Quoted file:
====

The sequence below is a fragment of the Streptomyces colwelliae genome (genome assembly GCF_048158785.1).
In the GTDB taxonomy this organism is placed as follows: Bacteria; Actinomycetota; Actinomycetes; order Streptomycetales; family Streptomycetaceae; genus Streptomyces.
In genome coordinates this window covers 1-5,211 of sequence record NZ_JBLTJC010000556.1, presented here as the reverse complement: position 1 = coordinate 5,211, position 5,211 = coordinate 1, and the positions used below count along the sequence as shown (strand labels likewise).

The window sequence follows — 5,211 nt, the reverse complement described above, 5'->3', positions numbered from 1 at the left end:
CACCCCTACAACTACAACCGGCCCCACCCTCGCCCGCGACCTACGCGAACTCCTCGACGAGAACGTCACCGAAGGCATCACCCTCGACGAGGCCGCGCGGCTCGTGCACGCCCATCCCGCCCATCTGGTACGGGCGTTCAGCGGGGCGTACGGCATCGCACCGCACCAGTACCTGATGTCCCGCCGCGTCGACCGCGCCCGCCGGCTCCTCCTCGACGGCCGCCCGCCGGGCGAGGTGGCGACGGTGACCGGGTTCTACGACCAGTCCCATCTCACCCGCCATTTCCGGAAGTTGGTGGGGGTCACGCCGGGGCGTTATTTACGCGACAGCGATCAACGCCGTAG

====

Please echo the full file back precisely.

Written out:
The sequence below is a fragment of the Streptomyces colwelliae genome (genome assembly GCF_048158785.1).
In the GTDB taxonomy this organism is placed as follows: Bacteria; Actinomycetota; Actinomycetes; order Streptomycetales; family Streptomycetaceae; genus Streptomyces.
In genome coordinates this window covers 1-5,211 of sequence record NZ_JBLTJC010000556.1, presented here as the reverse complement: position 1 = coordinate 5,211, position 5,211 = coordinate 1, and the positions used below count along the sequence as shown (strand labels likewise).

The window sequence follows — 5,211 nt, the reverse complement described above, 5'->3', positions numbered from 1 at the left end:
CACCCCTACAACTACAACCGGCCCCACCCTCGCCCGCGACCTACGCGAACTCCTCGACGAGAACGTCACCGAAGGCATCACCCTCGACGAGGCCGCGCGGCTCGTGCACGCCCATCCCGCCCATCTGGTACGGGCGTTCAGCGGGGCGTACGGCATCGCACCGCACCAGTACCTGATGTCCCGCCGCGTCGACCGCGCCCGCCGGCTCCTCCTCGACGGCCGCCCGCCGGGCGAGGTGGCGACGGTGACCGGGTTCTACGACCAGTCCCATCTCACCCGCCATTTCCGGAAGTTGGTGGGGGTCACGCCGGGGCGTTATTTACGCGACAGCGATCAACGCCGTAG